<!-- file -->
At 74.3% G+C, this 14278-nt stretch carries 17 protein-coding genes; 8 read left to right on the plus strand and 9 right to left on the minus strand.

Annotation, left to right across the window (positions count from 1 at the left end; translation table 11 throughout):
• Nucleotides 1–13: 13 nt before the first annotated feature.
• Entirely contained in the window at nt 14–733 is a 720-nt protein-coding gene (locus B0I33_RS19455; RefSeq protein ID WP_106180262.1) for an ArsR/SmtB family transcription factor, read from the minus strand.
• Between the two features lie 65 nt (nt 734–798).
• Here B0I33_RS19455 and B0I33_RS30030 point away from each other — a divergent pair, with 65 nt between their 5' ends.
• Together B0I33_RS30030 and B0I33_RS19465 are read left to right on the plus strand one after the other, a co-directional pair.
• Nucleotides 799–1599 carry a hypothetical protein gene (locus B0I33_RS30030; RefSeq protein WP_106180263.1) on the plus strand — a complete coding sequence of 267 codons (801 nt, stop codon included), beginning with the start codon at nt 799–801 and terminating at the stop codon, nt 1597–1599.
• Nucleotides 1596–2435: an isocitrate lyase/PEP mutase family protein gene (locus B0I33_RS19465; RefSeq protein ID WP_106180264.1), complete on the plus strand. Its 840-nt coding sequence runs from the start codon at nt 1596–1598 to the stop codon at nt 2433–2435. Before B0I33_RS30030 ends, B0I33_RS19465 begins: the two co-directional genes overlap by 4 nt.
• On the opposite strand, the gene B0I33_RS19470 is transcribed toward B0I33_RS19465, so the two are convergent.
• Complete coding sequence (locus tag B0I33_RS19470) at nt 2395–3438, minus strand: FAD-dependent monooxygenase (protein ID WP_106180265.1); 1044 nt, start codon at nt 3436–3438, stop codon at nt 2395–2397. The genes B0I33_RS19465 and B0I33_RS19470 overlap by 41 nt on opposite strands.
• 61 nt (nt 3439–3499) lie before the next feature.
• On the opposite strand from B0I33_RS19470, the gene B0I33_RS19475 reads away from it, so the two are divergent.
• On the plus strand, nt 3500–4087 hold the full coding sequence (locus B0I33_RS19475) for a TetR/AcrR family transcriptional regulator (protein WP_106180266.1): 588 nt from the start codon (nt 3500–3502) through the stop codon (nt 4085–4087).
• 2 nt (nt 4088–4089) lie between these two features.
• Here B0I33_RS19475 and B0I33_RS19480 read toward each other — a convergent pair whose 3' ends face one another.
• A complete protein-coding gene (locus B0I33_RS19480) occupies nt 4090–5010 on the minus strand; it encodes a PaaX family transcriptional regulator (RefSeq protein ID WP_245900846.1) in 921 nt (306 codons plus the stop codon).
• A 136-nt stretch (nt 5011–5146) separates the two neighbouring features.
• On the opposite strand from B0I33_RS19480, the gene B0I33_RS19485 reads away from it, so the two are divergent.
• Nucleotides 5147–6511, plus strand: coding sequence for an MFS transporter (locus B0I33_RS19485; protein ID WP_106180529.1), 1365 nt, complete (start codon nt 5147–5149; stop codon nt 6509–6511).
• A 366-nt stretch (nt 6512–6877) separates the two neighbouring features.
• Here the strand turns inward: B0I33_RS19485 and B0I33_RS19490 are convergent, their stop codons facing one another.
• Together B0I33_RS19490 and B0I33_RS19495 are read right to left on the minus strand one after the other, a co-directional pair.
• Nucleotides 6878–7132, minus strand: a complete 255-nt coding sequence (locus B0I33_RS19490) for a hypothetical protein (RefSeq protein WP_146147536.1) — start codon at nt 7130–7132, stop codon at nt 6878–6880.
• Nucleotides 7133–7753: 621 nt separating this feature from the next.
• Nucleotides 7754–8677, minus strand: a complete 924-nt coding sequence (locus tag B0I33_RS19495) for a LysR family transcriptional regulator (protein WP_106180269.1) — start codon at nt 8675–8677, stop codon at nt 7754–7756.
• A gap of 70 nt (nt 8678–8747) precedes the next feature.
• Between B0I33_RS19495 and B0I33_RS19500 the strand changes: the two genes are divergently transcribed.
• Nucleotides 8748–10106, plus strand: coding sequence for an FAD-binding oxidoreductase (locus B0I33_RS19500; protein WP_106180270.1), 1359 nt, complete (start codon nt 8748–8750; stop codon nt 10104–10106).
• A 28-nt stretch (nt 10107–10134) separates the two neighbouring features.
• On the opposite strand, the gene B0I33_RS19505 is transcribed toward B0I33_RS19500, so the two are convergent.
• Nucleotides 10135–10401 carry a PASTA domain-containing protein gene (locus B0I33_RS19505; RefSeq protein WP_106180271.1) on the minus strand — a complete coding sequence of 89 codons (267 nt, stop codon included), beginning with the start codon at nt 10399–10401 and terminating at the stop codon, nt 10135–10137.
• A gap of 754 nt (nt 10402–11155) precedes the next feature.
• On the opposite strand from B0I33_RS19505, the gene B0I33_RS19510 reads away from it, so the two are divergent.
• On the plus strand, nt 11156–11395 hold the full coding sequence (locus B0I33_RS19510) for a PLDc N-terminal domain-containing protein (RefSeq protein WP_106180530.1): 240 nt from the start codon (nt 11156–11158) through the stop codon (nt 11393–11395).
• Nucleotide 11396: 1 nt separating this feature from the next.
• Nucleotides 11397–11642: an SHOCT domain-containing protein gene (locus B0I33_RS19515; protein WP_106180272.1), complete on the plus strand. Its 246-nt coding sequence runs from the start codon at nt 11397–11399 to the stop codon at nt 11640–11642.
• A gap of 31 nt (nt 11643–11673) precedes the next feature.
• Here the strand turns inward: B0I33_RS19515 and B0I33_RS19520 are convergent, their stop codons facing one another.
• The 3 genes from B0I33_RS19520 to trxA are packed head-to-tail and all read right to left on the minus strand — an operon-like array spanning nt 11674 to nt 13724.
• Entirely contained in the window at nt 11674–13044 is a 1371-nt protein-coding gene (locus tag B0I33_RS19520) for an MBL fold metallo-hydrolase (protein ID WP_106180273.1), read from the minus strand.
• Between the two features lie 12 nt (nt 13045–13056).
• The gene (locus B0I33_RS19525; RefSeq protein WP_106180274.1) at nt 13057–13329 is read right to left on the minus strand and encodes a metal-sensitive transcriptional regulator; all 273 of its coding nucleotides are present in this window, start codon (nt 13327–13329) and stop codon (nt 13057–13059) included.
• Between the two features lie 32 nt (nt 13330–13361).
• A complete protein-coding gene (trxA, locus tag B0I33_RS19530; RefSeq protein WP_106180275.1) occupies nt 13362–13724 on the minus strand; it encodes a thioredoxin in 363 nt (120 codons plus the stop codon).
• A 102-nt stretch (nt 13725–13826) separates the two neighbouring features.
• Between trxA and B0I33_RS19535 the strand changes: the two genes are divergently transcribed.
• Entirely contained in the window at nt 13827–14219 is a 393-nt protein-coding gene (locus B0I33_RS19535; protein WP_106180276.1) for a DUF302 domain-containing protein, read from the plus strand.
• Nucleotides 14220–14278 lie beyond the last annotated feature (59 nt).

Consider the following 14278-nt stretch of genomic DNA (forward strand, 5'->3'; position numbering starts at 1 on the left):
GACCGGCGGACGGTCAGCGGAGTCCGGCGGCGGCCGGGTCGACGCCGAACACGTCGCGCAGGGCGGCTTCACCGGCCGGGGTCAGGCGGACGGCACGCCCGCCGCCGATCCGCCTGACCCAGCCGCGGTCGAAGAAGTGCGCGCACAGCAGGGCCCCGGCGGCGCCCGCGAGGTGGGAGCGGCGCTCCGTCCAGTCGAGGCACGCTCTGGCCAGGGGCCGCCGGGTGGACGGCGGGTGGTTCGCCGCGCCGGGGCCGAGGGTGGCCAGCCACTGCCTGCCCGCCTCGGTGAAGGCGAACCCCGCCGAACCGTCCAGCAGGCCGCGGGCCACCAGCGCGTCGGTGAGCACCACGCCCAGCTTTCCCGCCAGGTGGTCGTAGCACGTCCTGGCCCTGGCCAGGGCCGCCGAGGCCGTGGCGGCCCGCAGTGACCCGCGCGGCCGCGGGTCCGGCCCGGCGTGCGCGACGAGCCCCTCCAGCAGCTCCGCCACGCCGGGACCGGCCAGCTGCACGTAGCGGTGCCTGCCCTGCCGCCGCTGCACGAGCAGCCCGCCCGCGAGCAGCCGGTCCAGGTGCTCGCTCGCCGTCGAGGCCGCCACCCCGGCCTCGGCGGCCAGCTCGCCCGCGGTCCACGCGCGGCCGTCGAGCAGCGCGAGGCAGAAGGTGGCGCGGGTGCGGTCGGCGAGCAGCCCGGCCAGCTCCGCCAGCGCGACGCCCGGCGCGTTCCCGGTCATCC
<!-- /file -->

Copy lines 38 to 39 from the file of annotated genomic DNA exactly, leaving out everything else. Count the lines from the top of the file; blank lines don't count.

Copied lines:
• A gap of 31 nt (nt 11643–11673) precedes the next feature.
• Here the strand turns inward: B0I33_RS19515 and B0I33_RS19520 are convergent, their stop codons facing one another.